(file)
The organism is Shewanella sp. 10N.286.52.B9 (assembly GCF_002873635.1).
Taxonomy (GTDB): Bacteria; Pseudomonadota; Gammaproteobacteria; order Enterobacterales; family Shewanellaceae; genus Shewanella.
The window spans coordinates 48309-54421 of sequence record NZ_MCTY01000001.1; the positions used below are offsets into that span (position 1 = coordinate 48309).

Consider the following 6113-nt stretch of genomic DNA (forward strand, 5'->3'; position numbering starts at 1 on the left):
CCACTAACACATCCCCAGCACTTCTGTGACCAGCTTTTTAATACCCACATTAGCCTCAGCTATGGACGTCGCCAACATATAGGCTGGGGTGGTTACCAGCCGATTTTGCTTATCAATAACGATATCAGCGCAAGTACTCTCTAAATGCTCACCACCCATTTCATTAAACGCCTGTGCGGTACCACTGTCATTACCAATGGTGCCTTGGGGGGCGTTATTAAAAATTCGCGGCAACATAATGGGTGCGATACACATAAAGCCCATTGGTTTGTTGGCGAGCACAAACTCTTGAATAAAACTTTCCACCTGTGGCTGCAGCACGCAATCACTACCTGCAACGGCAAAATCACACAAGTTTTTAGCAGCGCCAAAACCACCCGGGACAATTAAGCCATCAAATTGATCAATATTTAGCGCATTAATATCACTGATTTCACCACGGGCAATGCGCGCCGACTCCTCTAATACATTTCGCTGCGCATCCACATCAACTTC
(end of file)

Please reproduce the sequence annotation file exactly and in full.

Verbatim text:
The organism is Shewanella sp. 10N.286.52.B9 (assembly GCF_002873635.1).
Taxonomy (GTDB): Bacteria; Pseudomonadota; Gammaproteobacteria; order Enterobacterales; family Shewanellaceae; genus Shewanella.
The window spans coordinates 48309-54421 of sequence record NZ_MCTY01000001.1; the positions used below are offsets into that span (position 1 = coordinate 48309).

Consider the following 6113-nt stretch of genomic DNA (forward strand, 5'->3'; position numbering starts at 1 on the left):
CCACTAACACATCCCCAGCACTTCTGTGACCAGCTTTTTAATACCCACATTAGCCTCAGCTATGGACGTCGCCAACATATAGGCTGGGGTGGTTACCAGCCGATTTTGCTTATCAATAACGATATCAGCGCAAGTACTCTCTAAATGCTCACCACCCATTTCATTAAACGCCTGTGCGGTACCACTGTCATTACCAATGGTGCCTTGGGGGGCGTTATTAAAAATTCGCGGCAACATAATGGGTGCGATACACATAAAGCCCATTGGTTTGTTGGCGAGCACAAACTCTTGAATAAAACTTTCCACCTGTGGCTGCAGCACGCAATCACTACCTGCAACGGCAAAATCACACAAGTTTTTAGCAGCGCCAAAACCACCCGGGACAATTAAGCCATCAAATTGATCAATATTTAGCGCATTAATATCACTGATTTCACCACGGGCAATGCGCGCCGACTCCTCTAATACATTTCGCTGCGCATCCACATCAACTTC